To the Editors of The Crimson:
We at Education for Action (E4A) appreciated the Crimson article (November 9) on our panel discussion on students organizing. Though the article was basically correct factually, we would like to question its bias.
Some facts: Four women and one man composed the panel, with a male moderator. The Crimson article was written by a male. Each panelist spoke for the same amount of time. Yet the only panelist named was the only man. The only panelist quoted, four times, was the only man. His remarks were given four paragraphs, whereas the four women were relegated to a single paragraph--un-named, un-described, and un-defined by the article. The only other person mentioned in the article by name was the male moderator.
Some important facts omitted from the article: The group sponsoring the panel, E4A, is a Radcliffe organization which understands itself as having a primary responsibility to women. The event occured at Radcliffe, which remains a women's college concerned with the education of women within the Harvard community. The panel's title was "Organized Women. Unions and the Community;" our emphasis on women here was intentional.
Our conclusion: The article discriminates, however unintentionally, against women by ignoring them and thereby de-valuing them. It is almost as if the writer tuned out the women, focusing his attention on the male one-fifth of the panel.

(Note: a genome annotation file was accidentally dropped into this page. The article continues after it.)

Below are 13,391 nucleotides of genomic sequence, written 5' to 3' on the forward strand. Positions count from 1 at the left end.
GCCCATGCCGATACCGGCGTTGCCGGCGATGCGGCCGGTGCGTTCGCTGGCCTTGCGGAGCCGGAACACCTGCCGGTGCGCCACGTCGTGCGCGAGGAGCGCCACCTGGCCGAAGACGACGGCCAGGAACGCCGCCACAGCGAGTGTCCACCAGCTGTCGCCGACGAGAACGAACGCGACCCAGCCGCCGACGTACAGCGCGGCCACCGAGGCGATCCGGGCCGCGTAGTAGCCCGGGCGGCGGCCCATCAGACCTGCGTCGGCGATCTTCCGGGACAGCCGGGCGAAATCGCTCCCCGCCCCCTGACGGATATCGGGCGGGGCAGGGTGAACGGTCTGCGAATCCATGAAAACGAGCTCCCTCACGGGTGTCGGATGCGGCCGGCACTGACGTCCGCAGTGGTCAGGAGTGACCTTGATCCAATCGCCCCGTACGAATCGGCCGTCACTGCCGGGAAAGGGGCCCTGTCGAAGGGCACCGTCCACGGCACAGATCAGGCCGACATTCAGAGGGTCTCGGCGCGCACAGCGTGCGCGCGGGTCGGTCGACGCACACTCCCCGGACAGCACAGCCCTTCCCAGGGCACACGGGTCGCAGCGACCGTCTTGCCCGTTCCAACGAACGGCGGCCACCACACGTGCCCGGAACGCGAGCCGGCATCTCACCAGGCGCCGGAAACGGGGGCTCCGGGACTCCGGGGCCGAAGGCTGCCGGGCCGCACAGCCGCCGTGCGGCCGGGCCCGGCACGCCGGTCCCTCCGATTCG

If this article were an isolated incident, it would perhaps not necessitate comment. But such blatantly discriminatory articles (most of which go unchallenged) make one wonder about the way history has been written, where certain agents of history, such as women, are invisible to the male chroniclers.
So, to complete your biased history, let us name "the other panelists:" Susan Eaton, Adair Damman, Jill Puscus, and Sarah Royce. They, too, said many intelligent, relevant, quotable things--these four women organizers.
E4A encourages the Crimson editors and writers to develop a journalistic approach within this male bastion which objectively reveals women and their situation within the university and the world. Annette P. Carnegie '80, for the Student Board Alison M. Brown '79, for the Alumni Council Dr. Shepherd Bliss, E4A Director Susan Eaton '79, E4A Funding and Panelist